In response to the multitude of recent (April 9-11, 2019) articles titled, “Teeth-whitening strips could harm layer of teeth, studies suggest”, Dr. Rod Kurthy offers his insight and response.
First, I’d like to address my continuing distrust of the news media, and this article is an excellent example of the media’s tendency to “sensationalize” any possible topic with little to no background research of their own, simply to startle the public and gain viewer response.
These articles all addressed a recent presentation made at a scientific meeting. At these scientific meetings, many, many presentations are made, usually based on early research of various topics. In this case, the research was performed by undergraduate students at Stockton University, which by the way, does not have a dental school.
The team of undergraduate students was led by chemistry teacher Kelly A. Keenan, who has written only two research papers, neither of which have ever been accepted for publishing by any journal, let alone scientific journal; and neither of which had anything to do with dental topics. In fact, it appears she has never had any experience with any sort of dental related topics.
Keenan and her students claim that the peroxide in teeth whitening strips may be harmful to teeth by altering some of the proteins deep within the teeth. This knowledge really isn’t something new, as they’re claiming.
Their claims stated that peroxide breaks up long-chain protein molecules into smaller pieces. That’s it. That’s the extent of their study. They learned and showed absolutely nothing else. Either Keenan and her students, or the media reporters, hypothesized that this means likely harm to teeth, with no further evidence to back up this assertion.
The finding that perhydroxyl radicals produced by peroxide break up long-chain organic molecules into smaller molecules has been understood for many years. In fact, that is one of the primary ways in which peroxide based teeth whitening products, including teeth-whitening strips, lighten teeth.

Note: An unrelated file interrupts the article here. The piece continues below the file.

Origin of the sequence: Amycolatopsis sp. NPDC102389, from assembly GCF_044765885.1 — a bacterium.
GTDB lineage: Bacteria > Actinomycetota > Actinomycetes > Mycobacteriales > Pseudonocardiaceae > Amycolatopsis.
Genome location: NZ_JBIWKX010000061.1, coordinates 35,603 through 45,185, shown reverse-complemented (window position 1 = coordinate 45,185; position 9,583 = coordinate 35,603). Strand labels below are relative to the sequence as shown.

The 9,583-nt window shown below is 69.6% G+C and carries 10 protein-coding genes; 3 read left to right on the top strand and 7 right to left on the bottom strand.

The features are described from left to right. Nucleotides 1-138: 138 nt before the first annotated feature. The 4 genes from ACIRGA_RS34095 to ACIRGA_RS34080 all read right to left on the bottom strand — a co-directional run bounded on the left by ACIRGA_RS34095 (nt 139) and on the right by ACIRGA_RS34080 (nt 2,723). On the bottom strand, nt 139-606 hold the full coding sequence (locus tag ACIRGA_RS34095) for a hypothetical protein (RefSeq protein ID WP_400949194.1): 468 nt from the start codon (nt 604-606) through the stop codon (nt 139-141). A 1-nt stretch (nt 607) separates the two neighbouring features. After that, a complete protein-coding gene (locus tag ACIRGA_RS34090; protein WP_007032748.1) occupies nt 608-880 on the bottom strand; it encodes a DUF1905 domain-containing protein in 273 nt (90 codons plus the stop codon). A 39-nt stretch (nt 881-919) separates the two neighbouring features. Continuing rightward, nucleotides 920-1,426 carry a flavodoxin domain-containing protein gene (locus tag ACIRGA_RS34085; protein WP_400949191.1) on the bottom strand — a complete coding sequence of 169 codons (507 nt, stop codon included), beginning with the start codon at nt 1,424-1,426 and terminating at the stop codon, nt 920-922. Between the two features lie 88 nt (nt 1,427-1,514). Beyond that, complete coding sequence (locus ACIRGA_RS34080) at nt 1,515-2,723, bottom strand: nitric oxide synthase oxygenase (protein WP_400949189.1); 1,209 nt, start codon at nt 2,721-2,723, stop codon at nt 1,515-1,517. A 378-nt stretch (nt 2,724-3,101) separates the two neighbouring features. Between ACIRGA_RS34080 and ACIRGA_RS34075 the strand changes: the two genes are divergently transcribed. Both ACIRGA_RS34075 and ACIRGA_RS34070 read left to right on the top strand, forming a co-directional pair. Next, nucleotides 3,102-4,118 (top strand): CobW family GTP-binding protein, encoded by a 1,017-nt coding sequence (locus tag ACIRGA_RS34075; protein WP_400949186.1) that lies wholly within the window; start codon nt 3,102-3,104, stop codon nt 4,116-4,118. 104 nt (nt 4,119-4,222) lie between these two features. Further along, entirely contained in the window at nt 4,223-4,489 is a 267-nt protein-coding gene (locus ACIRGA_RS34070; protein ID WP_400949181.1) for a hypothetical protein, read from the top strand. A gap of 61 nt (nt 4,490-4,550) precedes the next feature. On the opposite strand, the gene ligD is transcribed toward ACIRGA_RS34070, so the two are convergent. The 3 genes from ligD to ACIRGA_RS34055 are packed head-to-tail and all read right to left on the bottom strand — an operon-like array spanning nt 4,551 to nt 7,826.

This study was seriously flawed, and certainly not worthy of the sensationalism seen in the myriad of news media articles that have appeared. First, the studies were not carried out in human mouths, or even animal mouths. To really test the validity, what would have normally been done is to have real people participate. The scientific standard would have been:
- To have people needing orthodontic treatment, where all 4 first bicuspids were scheduled to be removed prior to having orthodontic treatment (which is not uncommon), and use of teeth-whitening strips on only one side of their mouths.
After completion of the whitening process on one side of the mouth, the four first bicuspid teeth would have been removed, and those teeth scientifically studied. That would have allowed comparison of the teeth from the side of the mouth that was whitened, to the teeth from the opposite side of the mouth that were not whitened. Of course, after the study, the whitening on the “other side” of the mouth would have been performed to even-out the whiteness for these participants.
- But instead of using accepted and bonafide scientific research methodology, Keenan’s students at Stockton University simply used, “human teeth, setting them in plastic foam to simulate their placement in the gums, then adding the whitening strips as instructed”, and “The teeth were also suspended in artificial saliva.” Keenan went on to state, “I tried to make it as realistic as possible”.
I’m sorry, but…. REALLY?! <with sarcastic tone> You “tried to make it as realistic as possible”?! Artificial saliva typically does not have all of the elements truly found in saliva, such as the exceptionally critical antioxidant enzymes like glutathione peroxidase, which has a huge impact on peroxide, virtually destroying peroxide on contact. And you “simulated” human bone, covered by human gingival tissue, by putting teeth in “plastic foam”???